It is important to note that the statements of SEC staff in accounting bulletins are not rules or interpretations of the SEC nor are they published as bearing the SEC’s official approval. Such statements represent interpretations and practices followed by the Division of Corporate Finance and the Office of the Chief Accountant in administering the disclosure requirements of the federal securities laws.


Why We Should Trust Investors for Promoting Sustainability Goals

Wolf-Georg Ringe is Professor of Law & Finance at the University of Hamburg Faculty of Law. This post is based on his recent paper. Related research from the Program on Corporate Governance includes The Illusory Promise of Stakeholder Governance by Lucian A. Bebchuk and Roberto Tallarita (discussed on the Forum here); Companies Should Maximize Shareholder Welfare Not Market Value by Oliver Hart and Luigi Zingales (discussed on the Forum here); and Reconciling Fiduciary Duty and Social Conscience: The Law and Economics of ESG Investing by a Trustee by Max M. Schanzenbach and Robert H. Sitkoff (discussed on the Forum here).

ESG investing is undoubtedly on the rise. However, many contributors to this Forum and other academic commentators remain skeptical as to the incentives and genuine interests of institutional investors in pursuing sustainability goals. For example, in a recent post, Roberto Tallarita exposes the limits of portfolio primacy and explains why policymakers should revert to traditional legal instruments for furthering such policy objectives. In this spirit, regulators frequently seek to prescribe and regulate how firms may address ESG concerns by formulating conduct standards. For example, the European Union is poised to redefine directors’ duties to include sustainability and climate objectives.

Deviating from this viewpoint, my recent paper, Investor-led Sustainability in Corporate Governance, takes a more optimistic view and makes the case for the empowerment of investors to achieve greater sustainability in capital markets. Put differently, I shift the focus of ESG away from regulatory intervention to instead favor a market-led approach in ESG investments.


Board Dialogue on DEI

Margaret Hylas and Olivia Tay are senior consultants at Semler Brossy. This post is based on their Semler Brossy memorandum. Related research from the Program on Corporate Governance includes Paying for Long-Term Performance by Lucian Bebchuk and Jesse Fried (discussed on the Forum here).

The drumbeat to add diversity, equity and inclusion (DEI) metrics to executive incentive design is growing louder. Some companies are already far along on their efforts, and incentive design may naturally extend their strategic priorities. Others are still learning, and the rush to add DEI incentives is at risk of being a “check the box” item that satisfies external audiences without meaning or impact internally. DEI incentive metrics do not unilaterally make sense for every company and are not the only lever companies can use to hold management teams accountable. How can a board member evaluate if DEI incentive metrics would be meaningful? As with any key initiative, the dialogue surrounding performance management can give clues as to what does or doesn’t make sense at a company.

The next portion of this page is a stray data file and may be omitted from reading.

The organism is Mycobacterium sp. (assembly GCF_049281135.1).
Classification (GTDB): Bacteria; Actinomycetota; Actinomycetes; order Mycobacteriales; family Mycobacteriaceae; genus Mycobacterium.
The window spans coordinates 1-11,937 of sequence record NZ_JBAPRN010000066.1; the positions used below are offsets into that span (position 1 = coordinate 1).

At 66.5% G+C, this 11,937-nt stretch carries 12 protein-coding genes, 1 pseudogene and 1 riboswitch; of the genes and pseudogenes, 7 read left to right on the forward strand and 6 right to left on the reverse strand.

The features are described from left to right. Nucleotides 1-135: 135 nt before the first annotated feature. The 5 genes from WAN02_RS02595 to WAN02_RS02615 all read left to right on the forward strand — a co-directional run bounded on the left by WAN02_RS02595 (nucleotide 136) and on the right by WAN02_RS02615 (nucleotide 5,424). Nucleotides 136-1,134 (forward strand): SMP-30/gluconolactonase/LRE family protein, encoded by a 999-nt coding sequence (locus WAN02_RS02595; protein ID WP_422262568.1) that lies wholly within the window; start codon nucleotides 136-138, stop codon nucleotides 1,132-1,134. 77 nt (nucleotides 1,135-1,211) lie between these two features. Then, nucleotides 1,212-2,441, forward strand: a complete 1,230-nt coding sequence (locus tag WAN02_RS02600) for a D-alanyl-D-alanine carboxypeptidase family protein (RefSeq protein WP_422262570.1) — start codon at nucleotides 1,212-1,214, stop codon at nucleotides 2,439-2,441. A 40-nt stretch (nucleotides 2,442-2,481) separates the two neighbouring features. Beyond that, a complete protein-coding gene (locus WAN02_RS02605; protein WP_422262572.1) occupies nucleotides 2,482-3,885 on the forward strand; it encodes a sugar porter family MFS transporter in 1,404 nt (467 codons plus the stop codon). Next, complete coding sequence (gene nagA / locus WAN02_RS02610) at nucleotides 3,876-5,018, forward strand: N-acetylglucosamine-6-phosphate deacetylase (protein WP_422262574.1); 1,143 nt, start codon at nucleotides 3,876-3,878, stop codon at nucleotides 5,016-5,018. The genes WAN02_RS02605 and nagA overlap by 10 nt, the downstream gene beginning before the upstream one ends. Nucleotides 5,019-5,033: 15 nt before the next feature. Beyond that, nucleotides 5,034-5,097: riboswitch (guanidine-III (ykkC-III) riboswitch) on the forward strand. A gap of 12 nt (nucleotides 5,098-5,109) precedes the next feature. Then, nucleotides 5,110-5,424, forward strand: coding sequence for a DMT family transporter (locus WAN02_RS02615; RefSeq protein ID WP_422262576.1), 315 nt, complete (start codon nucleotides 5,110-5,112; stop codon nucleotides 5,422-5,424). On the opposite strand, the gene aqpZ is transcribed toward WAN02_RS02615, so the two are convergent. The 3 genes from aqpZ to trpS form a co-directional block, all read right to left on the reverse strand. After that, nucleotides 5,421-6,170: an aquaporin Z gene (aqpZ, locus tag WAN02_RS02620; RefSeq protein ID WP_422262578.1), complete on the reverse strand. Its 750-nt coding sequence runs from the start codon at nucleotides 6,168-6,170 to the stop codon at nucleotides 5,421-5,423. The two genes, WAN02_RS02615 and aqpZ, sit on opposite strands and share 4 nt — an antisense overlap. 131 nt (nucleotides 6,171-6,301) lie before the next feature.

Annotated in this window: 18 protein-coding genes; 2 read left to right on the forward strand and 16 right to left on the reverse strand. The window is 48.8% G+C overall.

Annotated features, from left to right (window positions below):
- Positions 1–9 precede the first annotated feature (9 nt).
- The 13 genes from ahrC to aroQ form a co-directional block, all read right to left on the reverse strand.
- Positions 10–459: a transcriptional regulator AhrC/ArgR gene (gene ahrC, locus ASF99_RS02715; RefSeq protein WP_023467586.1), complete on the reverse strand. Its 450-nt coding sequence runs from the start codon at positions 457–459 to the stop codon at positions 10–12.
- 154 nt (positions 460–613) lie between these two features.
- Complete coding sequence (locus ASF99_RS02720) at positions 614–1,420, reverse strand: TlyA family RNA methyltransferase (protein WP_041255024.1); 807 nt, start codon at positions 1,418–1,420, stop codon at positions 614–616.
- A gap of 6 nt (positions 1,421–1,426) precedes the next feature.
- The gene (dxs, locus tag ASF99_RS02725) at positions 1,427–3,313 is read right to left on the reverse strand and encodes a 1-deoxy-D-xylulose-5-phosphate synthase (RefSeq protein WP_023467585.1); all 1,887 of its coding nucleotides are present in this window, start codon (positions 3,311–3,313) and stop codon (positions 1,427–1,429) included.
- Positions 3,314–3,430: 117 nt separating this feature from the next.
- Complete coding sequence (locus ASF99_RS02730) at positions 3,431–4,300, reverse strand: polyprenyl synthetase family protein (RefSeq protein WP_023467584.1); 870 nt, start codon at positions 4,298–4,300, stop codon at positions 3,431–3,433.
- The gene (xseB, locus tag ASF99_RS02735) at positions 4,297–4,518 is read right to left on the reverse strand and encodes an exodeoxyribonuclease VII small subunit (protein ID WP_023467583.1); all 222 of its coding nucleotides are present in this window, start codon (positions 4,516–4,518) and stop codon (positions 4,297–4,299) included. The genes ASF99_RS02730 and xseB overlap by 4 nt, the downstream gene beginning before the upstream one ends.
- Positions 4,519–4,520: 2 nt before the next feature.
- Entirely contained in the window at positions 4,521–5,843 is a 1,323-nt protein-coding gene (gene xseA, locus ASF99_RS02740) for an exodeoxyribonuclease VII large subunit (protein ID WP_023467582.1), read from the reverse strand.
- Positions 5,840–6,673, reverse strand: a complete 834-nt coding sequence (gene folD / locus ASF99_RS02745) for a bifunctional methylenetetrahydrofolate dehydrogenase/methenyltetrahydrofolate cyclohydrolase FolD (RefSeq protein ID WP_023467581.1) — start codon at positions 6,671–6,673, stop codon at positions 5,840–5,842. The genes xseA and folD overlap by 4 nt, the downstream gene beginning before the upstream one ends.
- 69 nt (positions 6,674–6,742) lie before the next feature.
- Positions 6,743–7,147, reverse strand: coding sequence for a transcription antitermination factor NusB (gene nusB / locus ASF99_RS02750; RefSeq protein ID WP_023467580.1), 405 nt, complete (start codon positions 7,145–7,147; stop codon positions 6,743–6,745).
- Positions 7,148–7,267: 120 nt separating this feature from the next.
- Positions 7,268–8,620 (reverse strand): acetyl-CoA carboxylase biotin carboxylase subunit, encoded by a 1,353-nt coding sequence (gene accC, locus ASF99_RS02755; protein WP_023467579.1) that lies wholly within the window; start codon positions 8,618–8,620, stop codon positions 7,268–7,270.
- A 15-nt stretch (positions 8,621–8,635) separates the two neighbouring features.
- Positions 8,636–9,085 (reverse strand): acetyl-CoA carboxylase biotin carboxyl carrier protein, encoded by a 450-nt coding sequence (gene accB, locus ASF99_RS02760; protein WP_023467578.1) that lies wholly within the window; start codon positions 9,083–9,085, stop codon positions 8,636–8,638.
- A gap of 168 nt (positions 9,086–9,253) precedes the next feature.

Assessing the dialogue at the board level

You can tell a lot about how seriously a company takes an issue by how directors discuss it. DEI efforts are no exception. Before going straight to incentive pay, evaluate how board members assess performance management around DEI.

  • What information does the board receive on DEI? Is it primarily a report-out on key statistics, or does it go beyond the current state and include details on the company’s long-term strategy and goals?
  • Is the board aware of who leads the charge on the company’s DEI strategy? Can the board hear from those individuals and from diverse members of management?
  • Does the board have visibility on how key DEI statistics have progressed over time? Is the board aware of how progress compares to external and/or peer standards?
  • Are the definitions of success clear? Does the board know what the right goals should be? Is there sufficient room for board dialogue to test the rigor of goals?
  • Are the indicators of “something went wrong” clear to the board? For areas where the company misses the mark, is the board aware of the key drivers and needed course corrections?
  • Does the board discuss messaging and disclosure both internally and externally?


The Activism Vulnerability Report Q3 2021

Jason Frankl and Brian Kushner are Senior Managing Directors at FTI Consulting. This post is based on their FTI Consulting memorandum. Related research from the Program on Corporate Governance includes The Long-Term Effects of Hedge Fund Activism by Lucian Bebchuk, Alon Brav, and Wei Jiang (discussed on the Forum here); Dancing with Activists by Lucian Bebchuk, Alon Brav, Wei Jiang, and Thomas Keusch (discussed on the Forum here); and Who Bleeds When the Wolves Bite? A Flesh-and-Blood Perspective on Hedge Fund Activism and Our Strange Corporate Governance System by Leo E. Strine, Jr. (discussed on the Forum here).